Carpal tunnel syndrome

It is a neuropathy due to compression of the median nerve (the one dedicated to the innervation of the hand) at the wrist.

What is that

Carpal tunnel syndrome is a neuropathy due to compression of the median nerve (the one dedicated to the innervation of the hand) at the wrist, i.e. its passage in the so-called carpal canal.

The disorder affects the wrist and some fingers of the hand and mainly involves pain, tingling and lack of strength. The fingers affected by the syndrome can be the thumb, index, middle and to a lesser extent the ring finger, because their sensitivity and ability to move are linked to the median nerve.


Nerve compression is due to lack of sufficient space in the carpal canal. The causes can be both an increase in the volume of the structures contained in the canal (swelling, inflammation) and a narrowing of the canal following, for example, trauma or fractures.

Among the conditions that can favor the reduction of space in the carpal canal there are diseases such as diabetes and rheumatoid arthritis , pregnancy and menopause due to the fluid retention (swelling) that they involve and some work situations that involve repetitive flexion and extension movements wrist or the continuous use of vibrating tools that cause inflammation.

Common symptoms

The most common symptoms are pain in the wrist, tingling of the first three fingers and sometimes of the ring finger, difficulty in moving the same fingers, numbness and reduced sensitivity of the fingertips.

In advanced forms, the set of symptoms causes difficulty in opposing the thumb to the other fingers and a loss of strength that lead to the inability to firmly grasp or hold objects.


When carpal tunnel syndrome is left untreated, the symptoms tend to worsen over time and the damage to the median nerve can become permanent.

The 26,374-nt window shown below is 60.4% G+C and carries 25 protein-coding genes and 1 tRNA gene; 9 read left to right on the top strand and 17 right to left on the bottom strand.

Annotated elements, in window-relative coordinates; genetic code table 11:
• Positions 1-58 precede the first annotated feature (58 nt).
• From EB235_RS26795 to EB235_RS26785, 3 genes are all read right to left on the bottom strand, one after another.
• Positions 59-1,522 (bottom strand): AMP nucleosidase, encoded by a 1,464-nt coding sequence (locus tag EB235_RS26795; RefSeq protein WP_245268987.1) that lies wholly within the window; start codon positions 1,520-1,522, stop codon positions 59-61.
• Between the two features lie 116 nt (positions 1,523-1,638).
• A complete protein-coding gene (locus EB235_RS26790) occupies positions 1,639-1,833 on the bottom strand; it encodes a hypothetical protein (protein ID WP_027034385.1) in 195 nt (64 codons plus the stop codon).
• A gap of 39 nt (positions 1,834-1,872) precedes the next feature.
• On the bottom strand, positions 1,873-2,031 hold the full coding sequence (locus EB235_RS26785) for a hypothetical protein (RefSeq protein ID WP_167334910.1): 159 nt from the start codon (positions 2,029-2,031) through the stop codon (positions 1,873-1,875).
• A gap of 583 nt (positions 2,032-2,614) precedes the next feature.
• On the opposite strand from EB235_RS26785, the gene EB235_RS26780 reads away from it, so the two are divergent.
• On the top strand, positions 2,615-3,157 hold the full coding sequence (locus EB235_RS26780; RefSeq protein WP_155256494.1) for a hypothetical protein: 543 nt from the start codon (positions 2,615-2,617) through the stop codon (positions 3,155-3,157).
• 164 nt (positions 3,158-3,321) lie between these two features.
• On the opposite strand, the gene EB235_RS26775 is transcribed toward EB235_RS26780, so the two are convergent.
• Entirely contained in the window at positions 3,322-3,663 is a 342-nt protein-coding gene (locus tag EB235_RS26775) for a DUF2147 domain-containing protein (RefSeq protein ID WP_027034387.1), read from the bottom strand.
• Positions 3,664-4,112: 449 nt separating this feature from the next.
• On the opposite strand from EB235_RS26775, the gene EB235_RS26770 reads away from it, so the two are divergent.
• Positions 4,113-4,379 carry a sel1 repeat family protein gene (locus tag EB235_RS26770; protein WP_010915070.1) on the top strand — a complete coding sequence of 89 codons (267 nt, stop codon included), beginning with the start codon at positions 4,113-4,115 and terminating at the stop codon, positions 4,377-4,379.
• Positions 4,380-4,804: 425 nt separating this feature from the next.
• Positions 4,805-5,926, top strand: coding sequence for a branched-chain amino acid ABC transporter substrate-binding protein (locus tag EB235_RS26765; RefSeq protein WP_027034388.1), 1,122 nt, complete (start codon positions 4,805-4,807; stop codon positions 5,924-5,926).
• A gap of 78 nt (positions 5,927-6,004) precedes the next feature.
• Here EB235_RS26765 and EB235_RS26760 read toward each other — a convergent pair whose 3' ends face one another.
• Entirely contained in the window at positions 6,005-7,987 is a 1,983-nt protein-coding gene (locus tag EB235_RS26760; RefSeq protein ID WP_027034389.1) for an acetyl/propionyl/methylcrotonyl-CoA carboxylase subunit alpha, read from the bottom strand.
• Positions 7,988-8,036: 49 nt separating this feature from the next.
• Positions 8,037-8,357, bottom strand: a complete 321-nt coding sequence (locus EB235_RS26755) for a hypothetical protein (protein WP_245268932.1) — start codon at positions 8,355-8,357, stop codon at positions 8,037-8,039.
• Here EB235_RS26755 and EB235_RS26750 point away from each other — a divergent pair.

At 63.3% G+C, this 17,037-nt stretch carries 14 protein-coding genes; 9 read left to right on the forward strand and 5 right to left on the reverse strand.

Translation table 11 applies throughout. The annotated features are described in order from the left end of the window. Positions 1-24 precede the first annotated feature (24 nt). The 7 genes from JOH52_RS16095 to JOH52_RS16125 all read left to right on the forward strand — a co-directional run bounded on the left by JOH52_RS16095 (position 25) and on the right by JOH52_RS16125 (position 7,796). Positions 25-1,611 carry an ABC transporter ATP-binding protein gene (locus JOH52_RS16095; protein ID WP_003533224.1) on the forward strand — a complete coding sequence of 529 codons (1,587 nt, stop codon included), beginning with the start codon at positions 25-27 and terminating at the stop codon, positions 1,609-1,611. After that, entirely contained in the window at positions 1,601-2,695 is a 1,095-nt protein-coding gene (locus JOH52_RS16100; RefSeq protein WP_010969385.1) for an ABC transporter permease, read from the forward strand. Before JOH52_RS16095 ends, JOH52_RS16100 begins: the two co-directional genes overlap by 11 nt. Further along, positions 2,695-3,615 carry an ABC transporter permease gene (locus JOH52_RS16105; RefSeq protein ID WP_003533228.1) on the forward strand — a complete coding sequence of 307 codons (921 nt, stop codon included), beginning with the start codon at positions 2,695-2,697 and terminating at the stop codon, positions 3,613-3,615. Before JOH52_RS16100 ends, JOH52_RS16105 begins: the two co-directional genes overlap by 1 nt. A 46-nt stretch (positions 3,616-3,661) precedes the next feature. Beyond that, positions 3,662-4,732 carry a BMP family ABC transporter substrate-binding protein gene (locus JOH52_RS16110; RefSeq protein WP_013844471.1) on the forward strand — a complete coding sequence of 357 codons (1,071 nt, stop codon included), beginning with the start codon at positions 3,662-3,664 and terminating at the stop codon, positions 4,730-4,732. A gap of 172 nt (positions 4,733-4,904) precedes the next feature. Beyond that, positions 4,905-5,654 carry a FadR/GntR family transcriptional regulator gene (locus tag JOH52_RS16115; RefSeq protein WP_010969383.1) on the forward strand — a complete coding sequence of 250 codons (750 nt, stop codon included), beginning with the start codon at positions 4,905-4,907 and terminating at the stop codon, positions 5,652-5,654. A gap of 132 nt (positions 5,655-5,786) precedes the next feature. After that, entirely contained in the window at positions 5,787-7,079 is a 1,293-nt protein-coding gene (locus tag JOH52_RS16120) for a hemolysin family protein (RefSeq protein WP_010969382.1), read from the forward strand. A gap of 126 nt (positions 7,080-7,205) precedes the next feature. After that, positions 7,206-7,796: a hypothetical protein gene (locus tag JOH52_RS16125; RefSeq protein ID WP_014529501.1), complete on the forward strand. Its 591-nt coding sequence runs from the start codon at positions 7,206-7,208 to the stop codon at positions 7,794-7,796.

The cure

In mild and/or transient cases, such as during pregnancy, therapies can be used that relieve the symptoms without intervening on the cause; these are ultrasounds, iontophoresis, non-steroidal anti-inflammatory drugs ( NSAIDs ) and braces that limit wrist movements.

The therapy that intervenes directly on the compression of the nerve is instead surgical: the intervention involves the incision of the transverse carpal ligament, i.e. the tissue that constitutes the “roof” of the carpal tunnel, to widen the canal and provide more space for the median nerve . It is a short-term intervention, generally performed in day-hospital, and decisive in most cases.

When to see your doctor

Early diagnosis allows you to choose the most suitable therapy and avoid both the continuation of very annoying symptoms and any permanent damage; it is therefore advisable to consult a doctor immediately if you feel even slight but persistent tingling or numbness.

Joycelyn Elders is the author and creator of EmpowerEssence, a health and wellness blog. Elders is a respected public health advocate and pediatrician dedicated to promoting general health and well-being.

The blog covers a wide range of topics related to health and wellness, with articles organized into several categories.

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